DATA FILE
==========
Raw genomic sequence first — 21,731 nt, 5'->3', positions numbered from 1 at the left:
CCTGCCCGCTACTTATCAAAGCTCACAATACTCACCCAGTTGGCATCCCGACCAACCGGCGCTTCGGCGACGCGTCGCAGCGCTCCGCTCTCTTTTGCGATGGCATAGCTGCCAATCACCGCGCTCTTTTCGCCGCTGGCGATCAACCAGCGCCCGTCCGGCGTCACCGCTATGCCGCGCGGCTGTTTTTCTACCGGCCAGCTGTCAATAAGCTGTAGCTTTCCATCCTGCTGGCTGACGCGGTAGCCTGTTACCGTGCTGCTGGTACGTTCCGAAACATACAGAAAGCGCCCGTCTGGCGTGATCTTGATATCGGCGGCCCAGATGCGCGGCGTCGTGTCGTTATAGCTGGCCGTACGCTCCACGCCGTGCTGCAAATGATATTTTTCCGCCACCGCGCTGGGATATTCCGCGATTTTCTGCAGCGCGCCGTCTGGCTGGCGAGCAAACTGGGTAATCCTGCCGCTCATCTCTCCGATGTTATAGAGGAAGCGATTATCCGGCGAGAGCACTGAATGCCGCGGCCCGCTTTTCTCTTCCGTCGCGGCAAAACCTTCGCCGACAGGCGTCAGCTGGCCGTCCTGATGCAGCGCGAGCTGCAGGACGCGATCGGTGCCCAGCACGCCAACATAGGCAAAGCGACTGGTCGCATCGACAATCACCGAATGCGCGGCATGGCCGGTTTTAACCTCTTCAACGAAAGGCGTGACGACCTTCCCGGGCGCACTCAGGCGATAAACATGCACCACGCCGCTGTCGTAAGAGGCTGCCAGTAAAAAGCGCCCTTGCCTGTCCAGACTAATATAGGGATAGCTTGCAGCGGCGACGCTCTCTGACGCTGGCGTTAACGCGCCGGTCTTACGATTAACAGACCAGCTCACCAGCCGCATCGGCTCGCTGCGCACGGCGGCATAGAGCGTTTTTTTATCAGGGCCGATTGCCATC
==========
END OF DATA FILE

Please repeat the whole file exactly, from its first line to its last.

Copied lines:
Raw genomic sequence first — 21,731 nt, 5'->3', positions numbered from 1 at the left:
CCTGCCCGCTACTTATCAAAGCTCACAATACTCACCCAGTTGGCATCCCGACCAACCGGCGCTTCGGCGACGCGTCGCAGCGCTCCGCTCTCTTTTGCGATGGCATAGCTGCCAATCACCGCGCTCTTTTCGCCGCTGGCGATCAACCAGCGCCCGTCCGGCGTCACCGCTATGCCGCGCGGCTGTTTTTCTACCGGCCAGCTGTCAATAAGCTGTAGCTTTCCATCCTGCTGGCTGACGCGGTAGCCTGTTACCGTGCTGCTGGTACGTTCCGAAACATACAGAAAGCGCCCGTCTGGCGTGATCTTGATATCGGCGGCCCAGATGCGCGGCGTCGTGTCGTTATAGCTGGCCGTACGCTCCACGCCGTGCTGCAAATGATATTTTTCCGCCACCGCGCTGGGATATTCCGCGATTTTCTGCAGCGCGCCGTCTGGCTGGCGAGCAAACTGGGTAATCCTGCCGCTCATCTCTCCGATGTTATAGAGGAAGCGATTATCCGGCGAGAGCACTGAATGCCGCGGCCCGCTTTTCTCTTCCGTCGCGGCAAAACCTTCGCCGACAGGCGTCAGCTGGCCGTCCTGATGCAGCGCGAGCTGCAGGACGCGATCGGTGCCCAGCACGCCAACATAGGCAAAGCGACTGGTCGCATCGACAATCACCGAATGCGCGGCATGGCCGGTTTTAACCTCTTCAACGAAAGGCGTGACGACCTTCCCGGGCGCACTCAGGCGATAAACATGCACCACGCCGCTGTCGTAAGAGGCTGCCAGTAAAAAGCGCCCTTGCCTGTCCAGACTAATATAGGGATAGCTTGCAGCGGCGACGCTCTCTGACGCTGGCGTTAACGCGCCGGTCTTACGATTAACAGACCAGCTCACCAGCCGCATCGGCTCGCTGCGCACGGCGGCATAGAGCGTTTTTTTATCAGGGCCGATTGCCATC